John and I were fast friends after that. He was as into videogames as I was, and he told me about a whole slew of interesting games I had never heard of. It was enough to make me study Japanese beyond the coursework.

The weeks flew by as our teacher taught us in broken English. One day, she had us break up into groups to ask each other personal questions in Japanese. Tuan and I were together by default, but John decided to join us. "Have either of you been watching Bleach?" he asked. I didn't know what that was, but Tuan was very well acquainted with it. The two of them talked about magic swords and dead people until the end of class. Afterward, I checked out Bleach for myself.

I was engrossed. I spent the entire weekend watching the show, and after that I began looking for more anime. I found things like Naruto and Rurouni Kenshin, and I even re-watched the last few seasons of Dragon Ball Z.

image

It was hard to believe that a repressed society could produce such imaginative work. They didn't seem to worry about children or protest groups. Petty things like natural limits never got in the way; moral choices were an anime character's only stumbling block.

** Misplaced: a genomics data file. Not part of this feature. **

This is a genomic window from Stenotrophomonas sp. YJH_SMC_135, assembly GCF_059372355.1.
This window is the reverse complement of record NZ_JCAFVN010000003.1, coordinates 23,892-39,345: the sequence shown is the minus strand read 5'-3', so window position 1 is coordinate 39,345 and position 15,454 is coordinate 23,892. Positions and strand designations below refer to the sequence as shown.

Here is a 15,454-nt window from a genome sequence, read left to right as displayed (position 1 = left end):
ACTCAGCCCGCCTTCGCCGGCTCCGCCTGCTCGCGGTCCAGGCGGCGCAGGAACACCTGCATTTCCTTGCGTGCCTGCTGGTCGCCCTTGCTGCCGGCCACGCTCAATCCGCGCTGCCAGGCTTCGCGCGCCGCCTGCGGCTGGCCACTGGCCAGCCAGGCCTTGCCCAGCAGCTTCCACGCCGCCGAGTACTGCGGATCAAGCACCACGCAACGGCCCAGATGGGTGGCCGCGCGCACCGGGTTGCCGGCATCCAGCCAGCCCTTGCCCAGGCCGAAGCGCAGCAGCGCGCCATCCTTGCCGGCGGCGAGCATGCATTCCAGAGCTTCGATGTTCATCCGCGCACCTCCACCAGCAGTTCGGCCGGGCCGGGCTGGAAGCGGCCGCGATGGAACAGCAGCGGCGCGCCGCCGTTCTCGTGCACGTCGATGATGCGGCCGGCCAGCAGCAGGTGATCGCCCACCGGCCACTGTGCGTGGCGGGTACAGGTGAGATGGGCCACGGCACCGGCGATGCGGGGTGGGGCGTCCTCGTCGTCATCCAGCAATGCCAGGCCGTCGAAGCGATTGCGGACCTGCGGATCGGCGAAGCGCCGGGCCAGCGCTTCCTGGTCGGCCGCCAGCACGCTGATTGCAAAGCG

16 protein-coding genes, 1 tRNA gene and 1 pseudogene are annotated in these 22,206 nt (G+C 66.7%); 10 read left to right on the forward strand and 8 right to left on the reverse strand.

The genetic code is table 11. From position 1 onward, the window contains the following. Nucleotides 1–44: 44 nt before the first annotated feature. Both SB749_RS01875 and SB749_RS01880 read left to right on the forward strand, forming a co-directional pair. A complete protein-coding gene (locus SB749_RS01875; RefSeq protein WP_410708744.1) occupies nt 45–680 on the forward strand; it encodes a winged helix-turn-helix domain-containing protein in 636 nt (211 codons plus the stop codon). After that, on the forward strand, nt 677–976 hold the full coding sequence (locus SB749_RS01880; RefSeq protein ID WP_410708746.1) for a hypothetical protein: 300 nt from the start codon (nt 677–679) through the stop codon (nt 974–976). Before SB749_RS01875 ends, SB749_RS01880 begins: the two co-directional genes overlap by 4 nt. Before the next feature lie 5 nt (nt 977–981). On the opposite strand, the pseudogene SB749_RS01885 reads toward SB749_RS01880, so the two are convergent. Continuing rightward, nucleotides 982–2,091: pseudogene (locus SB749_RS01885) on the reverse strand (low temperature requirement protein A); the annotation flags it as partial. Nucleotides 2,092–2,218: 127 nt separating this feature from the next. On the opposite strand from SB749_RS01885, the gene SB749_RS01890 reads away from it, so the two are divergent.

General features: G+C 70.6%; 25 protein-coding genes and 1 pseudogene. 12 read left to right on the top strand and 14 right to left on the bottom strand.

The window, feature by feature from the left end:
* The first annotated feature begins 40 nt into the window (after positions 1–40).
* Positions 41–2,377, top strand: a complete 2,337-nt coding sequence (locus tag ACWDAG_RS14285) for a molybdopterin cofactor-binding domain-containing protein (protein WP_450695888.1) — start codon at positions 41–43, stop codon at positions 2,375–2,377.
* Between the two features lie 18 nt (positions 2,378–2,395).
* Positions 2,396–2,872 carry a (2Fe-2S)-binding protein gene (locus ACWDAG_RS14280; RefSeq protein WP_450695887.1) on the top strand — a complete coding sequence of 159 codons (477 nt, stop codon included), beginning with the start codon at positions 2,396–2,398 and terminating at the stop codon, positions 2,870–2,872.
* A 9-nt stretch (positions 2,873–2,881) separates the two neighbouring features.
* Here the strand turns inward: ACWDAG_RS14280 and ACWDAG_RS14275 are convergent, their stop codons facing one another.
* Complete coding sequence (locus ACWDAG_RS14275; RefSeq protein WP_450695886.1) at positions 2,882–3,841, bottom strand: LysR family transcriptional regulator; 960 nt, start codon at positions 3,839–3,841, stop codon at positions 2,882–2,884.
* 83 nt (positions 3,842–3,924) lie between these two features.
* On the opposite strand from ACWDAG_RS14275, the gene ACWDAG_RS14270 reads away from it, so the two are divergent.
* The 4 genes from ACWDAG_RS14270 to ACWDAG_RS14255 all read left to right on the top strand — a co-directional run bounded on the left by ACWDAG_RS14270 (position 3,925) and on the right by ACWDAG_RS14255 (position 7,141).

The more I got into watching subtitled anime, however, the harder it got to understand the little things. It was a little more Japanese-y than I had thought it would be. For instance, what did all of the titles attached to a person's name mean? Were all of the different demons made up, or did they actually exist in some legends? Was a fox spirit a demon or an actual fox? And why were there so many death gods?

To some extent, my Japanese class cleared up a few things. I found out that close friends could call each other "kun" and children and young girls were called "chan," but for other things I was still in the dark. Thankfully, many of my classmates seemed to be Japanese culture experts.

None of them said they loved anime or manga or videogames; they said, "I love Japan." It had to be true. No one would learn so much about something that they only thought of as a hobby. It was an obsession, an obsession I, too, developed.

If you asked me before about anime fans and otaku, I'd have written off the whole subculture. But once we found some common ground, I was able to appreciate Japanese culture the way they do, to become enamored with a society far different than my own, and I'm better for the experience.

Khristopher Kirkland is a freelance contributor to The Escapist.

RELATED CONTENT
Comments on